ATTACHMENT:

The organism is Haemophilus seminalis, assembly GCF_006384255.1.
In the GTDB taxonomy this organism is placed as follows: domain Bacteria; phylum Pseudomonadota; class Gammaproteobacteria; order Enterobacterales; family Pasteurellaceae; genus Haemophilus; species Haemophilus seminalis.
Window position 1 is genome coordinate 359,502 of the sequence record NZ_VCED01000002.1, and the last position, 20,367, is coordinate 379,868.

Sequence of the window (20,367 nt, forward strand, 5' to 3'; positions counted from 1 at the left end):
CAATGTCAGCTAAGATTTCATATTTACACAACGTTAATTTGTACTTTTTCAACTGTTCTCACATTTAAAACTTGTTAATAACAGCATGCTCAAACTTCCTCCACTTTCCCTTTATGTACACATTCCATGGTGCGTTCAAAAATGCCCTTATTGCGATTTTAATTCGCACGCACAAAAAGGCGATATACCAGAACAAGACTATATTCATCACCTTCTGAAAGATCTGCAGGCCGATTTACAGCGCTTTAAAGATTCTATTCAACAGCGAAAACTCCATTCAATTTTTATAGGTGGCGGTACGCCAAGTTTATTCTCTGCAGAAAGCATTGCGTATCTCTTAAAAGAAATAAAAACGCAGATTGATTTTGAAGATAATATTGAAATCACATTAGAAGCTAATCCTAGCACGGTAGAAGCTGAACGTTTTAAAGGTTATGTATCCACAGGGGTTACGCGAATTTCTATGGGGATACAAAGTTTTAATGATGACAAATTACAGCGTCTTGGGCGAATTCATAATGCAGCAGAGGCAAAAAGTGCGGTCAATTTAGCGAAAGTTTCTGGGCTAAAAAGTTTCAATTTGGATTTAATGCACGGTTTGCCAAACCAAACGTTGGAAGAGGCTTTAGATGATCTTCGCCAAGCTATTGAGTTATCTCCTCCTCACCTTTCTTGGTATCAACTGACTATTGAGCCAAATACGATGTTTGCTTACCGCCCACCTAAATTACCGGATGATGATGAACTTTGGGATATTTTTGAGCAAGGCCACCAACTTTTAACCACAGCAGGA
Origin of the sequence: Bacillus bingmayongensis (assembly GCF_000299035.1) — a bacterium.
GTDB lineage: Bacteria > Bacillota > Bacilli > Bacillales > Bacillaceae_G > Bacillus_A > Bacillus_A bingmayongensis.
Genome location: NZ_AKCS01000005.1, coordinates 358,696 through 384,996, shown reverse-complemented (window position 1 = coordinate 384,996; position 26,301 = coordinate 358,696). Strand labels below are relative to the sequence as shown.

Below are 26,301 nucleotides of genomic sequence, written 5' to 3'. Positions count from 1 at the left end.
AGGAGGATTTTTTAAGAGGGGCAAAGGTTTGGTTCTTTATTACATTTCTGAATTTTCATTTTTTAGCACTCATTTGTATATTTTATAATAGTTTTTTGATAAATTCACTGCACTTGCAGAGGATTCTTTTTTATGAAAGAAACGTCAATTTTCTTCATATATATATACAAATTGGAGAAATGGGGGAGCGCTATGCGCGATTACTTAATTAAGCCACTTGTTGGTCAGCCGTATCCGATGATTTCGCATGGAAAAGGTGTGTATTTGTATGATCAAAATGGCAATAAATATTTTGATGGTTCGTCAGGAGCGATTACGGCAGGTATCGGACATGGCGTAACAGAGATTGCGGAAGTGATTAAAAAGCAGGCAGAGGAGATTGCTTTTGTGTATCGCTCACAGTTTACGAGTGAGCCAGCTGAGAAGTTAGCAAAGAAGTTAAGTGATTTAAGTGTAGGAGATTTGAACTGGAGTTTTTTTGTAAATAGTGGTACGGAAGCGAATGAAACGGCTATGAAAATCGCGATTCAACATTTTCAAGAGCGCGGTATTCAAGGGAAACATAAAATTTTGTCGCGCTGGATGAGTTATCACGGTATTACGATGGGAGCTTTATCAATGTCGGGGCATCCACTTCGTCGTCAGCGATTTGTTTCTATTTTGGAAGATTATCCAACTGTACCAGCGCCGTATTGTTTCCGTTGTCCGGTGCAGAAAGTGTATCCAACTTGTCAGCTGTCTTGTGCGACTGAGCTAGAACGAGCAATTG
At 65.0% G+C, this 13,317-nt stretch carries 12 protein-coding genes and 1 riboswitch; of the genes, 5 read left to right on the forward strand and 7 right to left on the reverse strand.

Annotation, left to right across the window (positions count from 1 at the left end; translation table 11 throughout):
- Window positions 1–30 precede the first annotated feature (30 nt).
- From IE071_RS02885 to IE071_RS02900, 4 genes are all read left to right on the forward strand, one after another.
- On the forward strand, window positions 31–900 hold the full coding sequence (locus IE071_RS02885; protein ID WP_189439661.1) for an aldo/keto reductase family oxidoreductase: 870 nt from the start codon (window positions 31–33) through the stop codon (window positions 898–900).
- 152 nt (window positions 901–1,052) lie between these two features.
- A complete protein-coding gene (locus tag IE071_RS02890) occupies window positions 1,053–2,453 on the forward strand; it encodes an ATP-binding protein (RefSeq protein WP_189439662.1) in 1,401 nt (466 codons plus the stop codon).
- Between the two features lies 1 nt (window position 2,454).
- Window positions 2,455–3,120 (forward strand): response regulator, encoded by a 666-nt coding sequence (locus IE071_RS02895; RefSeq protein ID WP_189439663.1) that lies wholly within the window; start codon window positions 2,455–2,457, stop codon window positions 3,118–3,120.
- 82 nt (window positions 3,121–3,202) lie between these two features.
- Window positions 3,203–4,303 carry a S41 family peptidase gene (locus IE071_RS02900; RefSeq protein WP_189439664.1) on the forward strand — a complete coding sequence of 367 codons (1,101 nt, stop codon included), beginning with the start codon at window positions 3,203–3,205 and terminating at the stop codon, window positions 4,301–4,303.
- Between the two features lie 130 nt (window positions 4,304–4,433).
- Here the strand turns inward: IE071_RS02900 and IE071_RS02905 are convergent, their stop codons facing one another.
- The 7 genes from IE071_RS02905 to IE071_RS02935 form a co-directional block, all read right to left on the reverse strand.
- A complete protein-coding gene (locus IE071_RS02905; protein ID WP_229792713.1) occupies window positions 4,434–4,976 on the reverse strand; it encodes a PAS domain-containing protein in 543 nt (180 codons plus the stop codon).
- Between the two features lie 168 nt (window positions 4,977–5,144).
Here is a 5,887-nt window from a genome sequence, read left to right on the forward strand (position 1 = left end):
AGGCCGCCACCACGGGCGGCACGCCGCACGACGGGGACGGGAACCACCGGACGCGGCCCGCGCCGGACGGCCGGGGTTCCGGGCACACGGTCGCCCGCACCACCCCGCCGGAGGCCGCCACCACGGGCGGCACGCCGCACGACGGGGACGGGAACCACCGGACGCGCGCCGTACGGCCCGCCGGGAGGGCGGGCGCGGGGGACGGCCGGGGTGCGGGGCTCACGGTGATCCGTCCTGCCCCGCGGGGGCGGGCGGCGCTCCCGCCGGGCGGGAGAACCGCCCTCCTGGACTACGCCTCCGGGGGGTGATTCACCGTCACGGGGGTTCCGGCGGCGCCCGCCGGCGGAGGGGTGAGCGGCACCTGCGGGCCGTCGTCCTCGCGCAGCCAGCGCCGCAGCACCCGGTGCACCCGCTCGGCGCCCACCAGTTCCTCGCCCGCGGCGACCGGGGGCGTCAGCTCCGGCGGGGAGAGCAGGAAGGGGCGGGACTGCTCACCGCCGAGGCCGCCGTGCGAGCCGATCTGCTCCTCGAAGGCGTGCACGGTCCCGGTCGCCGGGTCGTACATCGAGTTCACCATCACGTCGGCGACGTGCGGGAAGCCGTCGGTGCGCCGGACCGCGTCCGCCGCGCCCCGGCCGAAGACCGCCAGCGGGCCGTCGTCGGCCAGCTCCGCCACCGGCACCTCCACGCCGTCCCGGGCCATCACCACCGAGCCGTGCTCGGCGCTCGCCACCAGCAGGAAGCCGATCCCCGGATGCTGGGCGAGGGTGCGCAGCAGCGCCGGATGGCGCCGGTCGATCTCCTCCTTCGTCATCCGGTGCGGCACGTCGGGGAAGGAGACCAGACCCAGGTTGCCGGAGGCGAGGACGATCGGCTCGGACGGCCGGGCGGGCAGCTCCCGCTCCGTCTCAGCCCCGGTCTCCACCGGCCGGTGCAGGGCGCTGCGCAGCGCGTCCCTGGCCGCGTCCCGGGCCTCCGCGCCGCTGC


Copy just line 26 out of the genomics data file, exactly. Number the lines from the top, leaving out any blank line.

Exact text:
- Between the two features lie 168 nt (window positions 4,977–5,144).